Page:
We are unfortunately unable to accept instructions for estates which are insolvent (where the debts are more than the assets).
Every estate is different and costs will vary depending upon the complexity of the individual case. Complicating factors which might increase costs include:
- If we are provided with a large amount of initial financial paperwork and are asked to analyse to identify assets and liabilities (particularly if the paperwork has not been organised)
- Significant gifts having been made in the 7 years before death
- The existence of any trusts which may impact on the value of the estate for tax purposes
- Where there are a large number of assets and liabilities to be dealt with
- Where there are Foreign Assets
- Where there estate includes one or more interests in a business
- If there is no will and the deceased had a large family or no immediate family
- Dealing with complex issues including, but not limited to, applying for inheritance tax exemptions and reliefs (e.g. Business Property Relief, Agricultural Property Relief, Residence Nil Rate Band)
- Dealing with disputes within the family regarding the Will, claims for Financial Provision or regarding the administration of the estate generally.
We usually expect at least one of these to apply in every case and the indications of our charges above reflect this. Therefore if the estate is very straightforward it follows that our fees may be lower than our guideline fees. We will of course advise you of any increase in our cost estimate should any factors arise which alter our original fee estimate.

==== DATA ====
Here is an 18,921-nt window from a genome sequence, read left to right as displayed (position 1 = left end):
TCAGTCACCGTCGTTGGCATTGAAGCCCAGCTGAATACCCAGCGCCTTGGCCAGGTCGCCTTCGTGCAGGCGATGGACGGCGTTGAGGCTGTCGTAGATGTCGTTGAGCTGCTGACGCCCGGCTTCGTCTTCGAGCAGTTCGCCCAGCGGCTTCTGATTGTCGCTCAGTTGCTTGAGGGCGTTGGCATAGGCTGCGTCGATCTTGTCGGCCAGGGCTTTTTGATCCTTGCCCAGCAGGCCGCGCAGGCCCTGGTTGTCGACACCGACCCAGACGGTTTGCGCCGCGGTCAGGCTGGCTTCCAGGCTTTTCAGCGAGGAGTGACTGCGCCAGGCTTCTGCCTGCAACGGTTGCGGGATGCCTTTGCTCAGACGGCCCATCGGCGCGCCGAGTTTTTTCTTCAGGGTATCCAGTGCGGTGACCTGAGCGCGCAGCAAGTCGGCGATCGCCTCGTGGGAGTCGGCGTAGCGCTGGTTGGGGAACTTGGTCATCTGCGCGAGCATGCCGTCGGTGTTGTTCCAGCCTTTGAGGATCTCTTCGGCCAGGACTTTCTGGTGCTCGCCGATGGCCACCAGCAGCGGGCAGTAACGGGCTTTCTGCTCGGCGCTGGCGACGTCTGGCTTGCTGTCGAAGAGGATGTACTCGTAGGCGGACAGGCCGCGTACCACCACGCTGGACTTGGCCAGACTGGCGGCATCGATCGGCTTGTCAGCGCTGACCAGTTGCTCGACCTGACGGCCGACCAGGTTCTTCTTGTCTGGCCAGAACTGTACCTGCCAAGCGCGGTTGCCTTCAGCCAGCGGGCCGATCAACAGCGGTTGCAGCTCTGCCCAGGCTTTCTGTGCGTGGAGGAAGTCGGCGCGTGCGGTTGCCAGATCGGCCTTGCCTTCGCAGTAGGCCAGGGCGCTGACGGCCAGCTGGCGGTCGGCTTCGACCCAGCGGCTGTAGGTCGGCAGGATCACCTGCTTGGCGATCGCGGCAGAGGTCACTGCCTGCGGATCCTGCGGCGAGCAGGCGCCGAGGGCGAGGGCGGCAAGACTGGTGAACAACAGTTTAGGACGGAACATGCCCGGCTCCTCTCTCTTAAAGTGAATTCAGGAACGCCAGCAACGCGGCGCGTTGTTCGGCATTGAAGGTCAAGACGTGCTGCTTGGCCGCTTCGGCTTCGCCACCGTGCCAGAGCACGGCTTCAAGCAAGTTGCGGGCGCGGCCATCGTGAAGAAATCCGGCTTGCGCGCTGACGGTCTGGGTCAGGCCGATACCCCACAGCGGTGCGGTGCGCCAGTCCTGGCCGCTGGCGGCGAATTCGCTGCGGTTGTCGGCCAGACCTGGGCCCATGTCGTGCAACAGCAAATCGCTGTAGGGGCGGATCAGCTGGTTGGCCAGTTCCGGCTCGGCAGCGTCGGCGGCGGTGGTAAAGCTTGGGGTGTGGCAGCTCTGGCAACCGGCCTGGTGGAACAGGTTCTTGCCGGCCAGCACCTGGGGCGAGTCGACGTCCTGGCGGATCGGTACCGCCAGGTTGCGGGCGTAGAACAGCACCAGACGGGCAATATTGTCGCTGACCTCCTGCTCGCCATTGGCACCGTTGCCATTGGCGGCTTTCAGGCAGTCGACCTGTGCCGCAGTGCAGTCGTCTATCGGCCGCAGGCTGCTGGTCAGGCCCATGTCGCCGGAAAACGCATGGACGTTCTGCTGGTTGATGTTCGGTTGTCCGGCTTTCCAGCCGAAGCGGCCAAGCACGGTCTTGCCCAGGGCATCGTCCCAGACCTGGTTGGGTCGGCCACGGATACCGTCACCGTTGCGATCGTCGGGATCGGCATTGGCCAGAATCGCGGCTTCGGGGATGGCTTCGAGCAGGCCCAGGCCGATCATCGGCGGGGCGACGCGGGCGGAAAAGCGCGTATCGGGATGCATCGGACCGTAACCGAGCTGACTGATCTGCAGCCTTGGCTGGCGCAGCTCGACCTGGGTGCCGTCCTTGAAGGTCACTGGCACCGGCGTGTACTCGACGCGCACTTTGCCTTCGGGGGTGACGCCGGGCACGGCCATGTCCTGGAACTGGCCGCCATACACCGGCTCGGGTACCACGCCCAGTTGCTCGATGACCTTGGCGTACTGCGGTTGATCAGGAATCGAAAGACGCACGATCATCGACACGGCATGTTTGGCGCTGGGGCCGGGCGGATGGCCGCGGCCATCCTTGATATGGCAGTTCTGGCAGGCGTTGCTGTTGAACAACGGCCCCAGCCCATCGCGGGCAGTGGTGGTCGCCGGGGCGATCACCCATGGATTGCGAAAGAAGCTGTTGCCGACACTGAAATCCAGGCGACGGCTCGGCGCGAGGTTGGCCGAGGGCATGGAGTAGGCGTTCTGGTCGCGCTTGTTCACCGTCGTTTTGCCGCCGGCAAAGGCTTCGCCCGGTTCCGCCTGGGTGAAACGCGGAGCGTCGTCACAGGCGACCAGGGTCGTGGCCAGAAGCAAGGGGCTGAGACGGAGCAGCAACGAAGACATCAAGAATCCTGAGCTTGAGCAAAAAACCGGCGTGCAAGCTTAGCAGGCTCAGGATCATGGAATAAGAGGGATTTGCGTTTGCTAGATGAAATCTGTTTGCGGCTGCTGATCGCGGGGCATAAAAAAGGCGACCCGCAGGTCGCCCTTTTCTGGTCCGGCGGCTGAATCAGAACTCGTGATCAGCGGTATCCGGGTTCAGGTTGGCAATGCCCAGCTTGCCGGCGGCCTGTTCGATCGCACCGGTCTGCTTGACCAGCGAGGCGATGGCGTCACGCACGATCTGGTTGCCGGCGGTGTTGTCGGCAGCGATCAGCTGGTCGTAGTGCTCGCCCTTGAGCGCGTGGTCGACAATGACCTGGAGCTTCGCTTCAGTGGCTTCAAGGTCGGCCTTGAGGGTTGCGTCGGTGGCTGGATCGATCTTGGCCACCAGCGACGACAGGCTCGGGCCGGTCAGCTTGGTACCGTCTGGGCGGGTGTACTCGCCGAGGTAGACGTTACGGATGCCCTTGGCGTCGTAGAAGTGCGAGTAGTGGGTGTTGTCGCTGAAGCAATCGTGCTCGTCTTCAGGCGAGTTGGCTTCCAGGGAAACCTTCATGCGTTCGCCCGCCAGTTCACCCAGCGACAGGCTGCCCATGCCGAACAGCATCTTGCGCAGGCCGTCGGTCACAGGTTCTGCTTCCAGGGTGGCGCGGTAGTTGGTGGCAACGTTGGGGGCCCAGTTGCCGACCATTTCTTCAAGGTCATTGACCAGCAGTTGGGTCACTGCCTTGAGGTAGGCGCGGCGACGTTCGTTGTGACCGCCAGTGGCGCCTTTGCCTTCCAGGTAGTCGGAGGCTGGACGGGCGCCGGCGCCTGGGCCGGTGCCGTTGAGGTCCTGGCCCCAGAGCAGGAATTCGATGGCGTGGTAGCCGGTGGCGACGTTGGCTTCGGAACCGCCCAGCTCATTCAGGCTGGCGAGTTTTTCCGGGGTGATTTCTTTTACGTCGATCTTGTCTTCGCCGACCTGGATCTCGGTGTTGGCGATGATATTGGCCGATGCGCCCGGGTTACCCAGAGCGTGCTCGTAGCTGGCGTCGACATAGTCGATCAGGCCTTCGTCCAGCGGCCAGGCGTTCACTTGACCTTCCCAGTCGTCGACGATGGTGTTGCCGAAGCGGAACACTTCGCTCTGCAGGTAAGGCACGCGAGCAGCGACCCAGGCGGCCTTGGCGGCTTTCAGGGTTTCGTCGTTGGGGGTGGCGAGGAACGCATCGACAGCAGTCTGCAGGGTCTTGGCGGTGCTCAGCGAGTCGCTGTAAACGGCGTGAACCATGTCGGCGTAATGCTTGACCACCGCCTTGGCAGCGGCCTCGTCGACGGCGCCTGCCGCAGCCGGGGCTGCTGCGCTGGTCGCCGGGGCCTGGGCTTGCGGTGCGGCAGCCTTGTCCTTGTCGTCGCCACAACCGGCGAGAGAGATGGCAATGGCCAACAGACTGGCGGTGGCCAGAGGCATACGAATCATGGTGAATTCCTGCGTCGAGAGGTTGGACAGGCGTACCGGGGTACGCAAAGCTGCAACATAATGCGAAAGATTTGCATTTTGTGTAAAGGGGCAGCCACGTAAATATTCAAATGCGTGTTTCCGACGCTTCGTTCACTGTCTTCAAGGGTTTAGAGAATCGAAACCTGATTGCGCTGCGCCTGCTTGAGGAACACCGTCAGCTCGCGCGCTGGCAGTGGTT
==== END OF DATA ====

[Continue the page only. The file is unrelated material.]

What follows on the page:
Disbursements are costs relating to your matter that are payable to a third party, such as professional valuation fees or application fees. We handle the payment of disbursements on your behalf to ensure a smoother process. If funds are available to the estate we will use these, but in some cases we may ask you to pay the cost of those disbursements to us up front before we incur them on your behalf. If we ask you to do this we would arrange a repayment once funds are available to the estate.
Some of the most common disbursements incurred in administering an estate are:
|Application Fee for Grant ||£155|
|Copies of Grant||£0.50 per copy|
|Land Registry Title||£6-£12 per property|
|Trustee Act Advertisements – London Gazette||£100 (including VAT) - estimate|
|Bankruptcy searches||£2 per beneficiary|
There may be other disbursements such as professional valuations, will searches and accountancy fees. We ensure that you receive information about these, including the associated costs, to help you decide whether you need them.
Finally, there may be tax to pay. The main tax which applies when someone dies is Inheritance Tax, but there may also other taxes which need to be dealt with e.g. Income Tax. Again, we will help you to identify this with you and either deal directly with HMRC or engage a specialist advisor on your behalf. Before instructing specialist advisors, we will obtain information as to their costs.
The time it takes from taking your initial instructions to the distribution of the estate depends largely on the complexity of the estate and any tax payment and reporting requirements.
Simple estates can be dealt with within a few months, whilst very complex estates can take some years. You may have heard of an ‘executor’s year’. Whilst this period is not enforceable by law, it is generally accepted as a reasonable time period for the administration of an estate.
We will be able to give a more accurate timescale as the administration progresses.